two file descriptors (in the same process  or  in  two  different  pro-
       cesses) refer to the same open file description.

   Synchronized I/O
       The POSIX.1-2008 "synchronized I/O" option specifies different variants
       of synchronized I/O, and specifies the open()  flags  O_SYNC,  O_DSYNC,
       and O_RSYNC for controlling the behavior.  Regardless of whether an im-
       plementation supports this option, it must at least support the use  of
       O_SYNC for regular files.

       Linux implements O_SYNC and O_DSYNC, but not O_RSYNC.  (Somewhat incor-
       rectly, glibc defines O_RSYNC to have the same value as O_SYNC.)

       O_SYNC provides synchronized I/O  file  integrity  completion,  meaning
       write operations will flush data and all associated metadata to the un-
       derlying hardware.  O_DSYNC provides synchronized  I/O  data  integrity
       completion,  meaning write operations will flush data to the underlying
       hardware, but will only flush metadata updates that are required to al-
       low  a subsequent read operation to complete successfully.  Data integ-
       rity completion can reduce the number of disk operations that  are  re-
       quired  for  applications that don't need the guarantees of file integ-
       rity completion.

       To understand the difference between the two types of completion,  con-
       sider two pieces of file metadata: the file last modification timestamp
       (st_mtime) and the file length.  All write operations will  update  the
       last  file modification timestamp, but only writes that add data to the
       end of the file will change the file  length.   The  last  modification
       timestamp  is  not needed to ensure that a read completes successfully,
       but the file length is.  Thus, O_DSYNC would only  guarantee  to  flush
       updates  to  the file length metadata (whereas O_SYNC would also always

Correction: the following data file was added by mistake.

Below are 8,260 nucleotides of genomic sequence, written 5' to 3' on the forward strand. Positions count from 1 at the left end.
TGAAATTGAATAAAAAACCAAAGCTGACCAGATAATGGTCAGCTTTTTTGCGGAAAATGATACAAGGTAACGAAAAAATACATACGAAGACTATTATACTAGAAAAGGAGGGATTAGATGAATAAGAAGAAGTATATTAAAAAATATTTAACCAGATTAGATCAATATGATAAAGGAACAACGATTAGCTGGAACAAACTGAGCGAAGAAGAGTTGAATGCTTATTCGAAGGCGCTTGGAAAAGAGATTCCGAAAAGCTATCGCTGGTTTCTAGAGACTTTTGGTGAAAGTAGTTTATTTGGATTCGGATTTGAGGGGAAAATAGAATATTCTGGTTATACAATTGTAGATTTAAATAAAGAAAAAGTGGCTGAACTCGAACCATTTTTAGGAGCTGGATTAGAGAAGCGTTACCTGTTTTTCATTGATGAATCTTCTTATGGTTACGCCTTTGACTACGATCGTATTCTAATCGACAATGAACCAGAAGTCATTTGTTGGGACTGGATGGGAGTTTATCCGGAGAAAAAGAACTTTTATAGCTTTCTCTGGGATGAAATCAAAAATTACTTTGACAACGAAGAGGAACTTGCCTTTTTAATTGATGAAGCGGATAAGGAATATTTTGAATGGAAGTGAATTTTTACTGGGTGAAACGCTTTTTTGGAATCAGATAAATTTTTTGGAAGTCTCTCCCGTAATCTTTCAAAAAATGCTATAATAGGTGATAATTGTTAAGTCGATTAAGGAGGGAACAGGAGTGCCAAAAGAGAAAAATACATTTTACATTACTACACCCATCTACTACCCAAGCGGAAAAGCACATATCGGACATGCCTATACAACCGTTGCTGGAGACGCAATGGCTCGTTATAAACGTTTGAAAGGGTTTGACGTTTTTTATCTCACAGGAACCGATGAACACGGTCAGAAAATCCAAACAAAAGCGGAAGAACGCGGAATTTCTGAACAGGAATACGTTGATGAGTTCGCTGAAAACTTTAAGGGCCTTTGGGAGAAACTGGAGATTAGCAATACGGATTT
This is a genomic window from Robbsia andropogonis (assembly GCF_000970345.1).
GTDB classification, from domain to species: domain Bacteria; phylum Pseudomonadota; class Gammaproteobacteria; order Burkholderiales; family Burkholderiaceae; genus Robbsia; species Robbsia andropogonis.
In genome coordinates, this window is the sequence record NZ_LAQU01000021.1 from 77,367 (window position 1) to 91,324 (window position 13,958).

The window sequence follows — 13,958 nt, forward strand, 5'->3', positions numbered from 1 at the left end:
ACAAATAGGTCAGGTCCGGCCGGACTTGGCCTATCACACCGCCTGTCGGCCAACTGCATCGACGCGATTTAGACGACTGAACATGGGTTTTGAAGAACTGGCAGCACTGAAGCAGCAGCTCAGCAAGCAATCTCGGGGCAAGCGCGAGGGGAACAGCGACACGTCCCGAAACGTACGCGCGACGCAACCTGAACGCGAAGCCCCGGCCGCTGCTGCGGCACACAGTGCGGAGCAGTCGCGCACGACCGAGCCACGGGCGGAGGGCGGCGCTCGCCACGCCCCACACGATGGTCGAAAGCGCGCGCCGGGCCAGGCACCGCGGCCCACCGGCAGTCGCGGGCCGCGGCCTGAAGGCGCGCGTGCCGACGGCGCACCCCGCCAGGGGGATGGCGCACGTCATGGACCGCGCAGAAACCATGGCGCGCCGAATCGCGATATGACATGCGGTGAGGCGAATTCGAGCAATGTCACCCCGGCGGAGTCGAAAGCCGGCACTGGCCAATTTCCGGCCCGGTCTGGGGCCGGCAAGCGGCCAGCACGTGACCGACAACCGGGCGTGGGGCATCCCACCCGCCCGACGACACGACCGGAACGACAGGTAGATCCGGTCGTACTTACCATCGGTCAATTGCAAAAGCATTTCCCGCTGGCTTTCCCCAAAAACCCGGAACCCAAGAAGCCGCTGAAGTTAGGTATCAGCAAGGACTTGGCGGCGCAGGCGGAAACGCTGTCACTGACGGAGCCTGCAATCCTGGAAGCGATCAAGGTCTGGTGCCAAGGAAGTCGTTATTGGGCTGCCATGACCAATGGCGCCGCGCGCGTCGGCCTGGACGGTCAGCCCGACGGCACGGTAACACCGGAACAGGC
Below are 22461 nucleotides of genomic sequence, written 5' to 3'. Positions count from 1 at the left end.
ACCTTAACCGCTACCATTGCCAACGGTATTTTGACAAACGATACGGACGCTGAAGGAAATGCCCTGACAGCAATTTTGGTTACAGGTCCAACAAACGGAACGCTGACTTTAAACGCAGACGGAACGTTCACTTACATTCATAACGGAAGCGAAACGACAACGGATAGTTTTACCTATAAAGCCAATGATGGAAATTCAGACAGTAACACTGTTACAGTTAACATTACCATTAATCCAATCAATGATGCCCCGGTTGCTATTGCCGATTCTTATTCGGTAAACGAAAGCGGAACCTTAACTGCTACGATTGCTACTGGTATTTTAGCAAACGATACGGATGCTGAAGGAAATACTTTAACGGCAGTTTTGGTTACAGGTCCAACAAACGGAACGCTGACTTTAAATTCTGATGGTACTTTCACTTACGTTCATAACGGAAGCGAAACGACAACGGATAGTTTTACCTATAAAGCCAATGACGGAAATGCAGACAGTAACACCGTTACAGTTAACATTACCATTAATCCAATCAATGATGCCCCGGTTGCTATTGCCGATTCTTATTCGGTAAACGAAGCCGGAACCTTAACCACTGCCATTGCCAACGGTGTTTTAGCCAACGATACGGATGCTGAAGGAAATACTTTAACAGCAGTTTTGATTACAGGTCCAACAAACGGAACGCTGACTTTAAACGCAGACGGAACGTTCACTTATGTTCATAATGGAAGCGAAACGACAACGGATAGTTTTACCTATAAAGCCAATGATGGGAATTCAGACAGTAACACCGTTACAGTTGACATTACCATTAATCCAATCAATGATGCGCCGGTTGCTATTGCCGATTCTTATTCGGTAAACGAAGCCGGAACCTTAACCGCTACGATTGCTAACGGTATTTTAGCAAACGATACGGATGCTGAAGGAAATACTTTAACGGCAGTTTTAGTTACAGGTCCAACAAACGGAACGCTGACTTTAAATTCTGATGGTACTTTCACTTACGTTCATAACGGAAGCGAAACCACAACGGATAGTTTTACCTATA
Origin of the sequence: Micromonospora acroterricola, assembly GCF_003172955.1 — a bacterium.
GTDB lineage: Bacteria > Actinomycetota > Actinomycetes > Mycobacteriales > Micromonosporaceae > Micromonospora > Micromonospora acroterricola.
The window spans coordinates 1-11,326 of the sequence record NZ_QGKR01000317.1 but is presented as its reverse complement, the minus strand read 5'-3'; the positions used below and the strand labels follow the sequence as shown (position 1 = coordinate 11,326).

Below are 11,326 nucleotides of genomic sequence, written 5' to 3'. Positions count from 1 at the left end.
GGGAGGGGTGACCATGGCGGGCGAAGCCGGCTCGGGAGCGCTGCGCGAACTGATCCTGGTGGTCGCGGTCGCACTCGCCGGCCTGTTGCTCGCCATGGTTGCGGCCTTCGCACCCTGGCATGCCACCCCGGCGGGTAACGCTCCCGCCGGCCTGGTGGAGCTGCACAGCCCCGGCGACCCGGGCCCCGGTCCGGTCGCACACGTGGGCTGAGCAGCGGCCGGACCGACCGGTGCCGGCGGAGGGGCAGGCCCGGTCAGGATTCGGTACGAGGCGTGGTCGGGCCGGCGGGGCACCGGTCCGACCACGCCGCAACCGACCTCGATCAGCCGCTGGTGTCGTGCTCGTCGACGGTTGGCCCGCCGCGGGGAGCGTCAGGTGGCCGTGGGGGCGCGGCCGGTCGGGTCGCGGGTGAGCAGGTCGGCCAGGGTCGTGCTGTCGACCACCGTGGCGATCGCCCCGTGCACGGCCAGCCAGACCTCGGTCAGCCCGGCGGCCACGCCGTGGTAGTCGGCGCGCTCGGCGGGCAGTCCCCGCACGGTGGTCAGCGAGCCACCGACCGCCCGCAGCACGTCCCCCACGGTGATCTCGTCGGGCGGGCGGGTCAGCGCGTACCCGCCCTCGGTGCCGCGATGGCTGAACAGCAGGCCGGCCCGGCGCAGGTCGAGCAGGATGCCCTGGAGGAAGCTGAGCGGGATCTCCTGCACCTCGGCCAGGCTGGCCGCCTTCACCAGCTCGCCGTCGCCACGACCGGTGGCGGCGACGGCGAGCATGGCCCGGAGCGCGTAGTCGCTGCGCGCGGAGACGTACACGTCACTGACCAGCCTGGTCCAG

flush the last modification timestamp metadata).

       Before Linux 2.6.33, Linux implemented only the O_SYNC flag for open().
       However,  when  that flag was specified, most filesystems actually pro-
       vided the equivalent of  synchronized  I/O  data  integrity  completion
       (i.e., O_SYNC was actually implemented as the equivalent of O_DSYNC).

       Since Linux 2.6.33, proper O_SYNC support is provided.  However, to en-
       sure backward binary compatibility, O_DSYNC was defined with  the  same
       value  as  the historical O_SYNC, and O_SYNC was defined as a new (two-
       bit) flag value that includes the O_DSYNC  flag  value.   This  ensures
       that applications compiled against new headers get at least O_DSYNC se-
       mantics on pre-2.6.33 kernels.

   C library/kernel differences
       Since version 2.26, the glibc wrapper function for open()  employs  the
       openat() system call, rather than the kernel's open() system call.  For
       certain architectures, this is also true in glibc versions before 2.26.

   NFS
       There are many infelicities in the protocol underlying  NFS,  affecting
       amongst others O_SYNC and O_NDELAY.

       On  NFS  filesystems with UID mapping enabled, open() may return a file
       descriptor but, for example, read(2) requests are denied  with  EACCES.
       This is because the client performs open() by checking the permissions,
       but UID mapping is performed by the server  upon  read  and  write  re-
       quests.

   FIFOs
       Opening  the  read or write end of a FIFO blocks until the other end is
       also opened (by another process or thread).  See  fifo(7)  for  further
       details.

   File access mode
       Unlike the other values that can be specified in flags, the access mode
       values O_RDONLY, O_WRONLY, and O_RDWR do not specify  individual  bits.
       Rather,  they  define  the low order two bits of flags, and are defined
       respectively as 0, 1, and 2.  In other words, the combination  O_RDONLY
       |  O_WRONLY  is  a  logical error, and certainly does not have the same
       meaning as O_RDWR.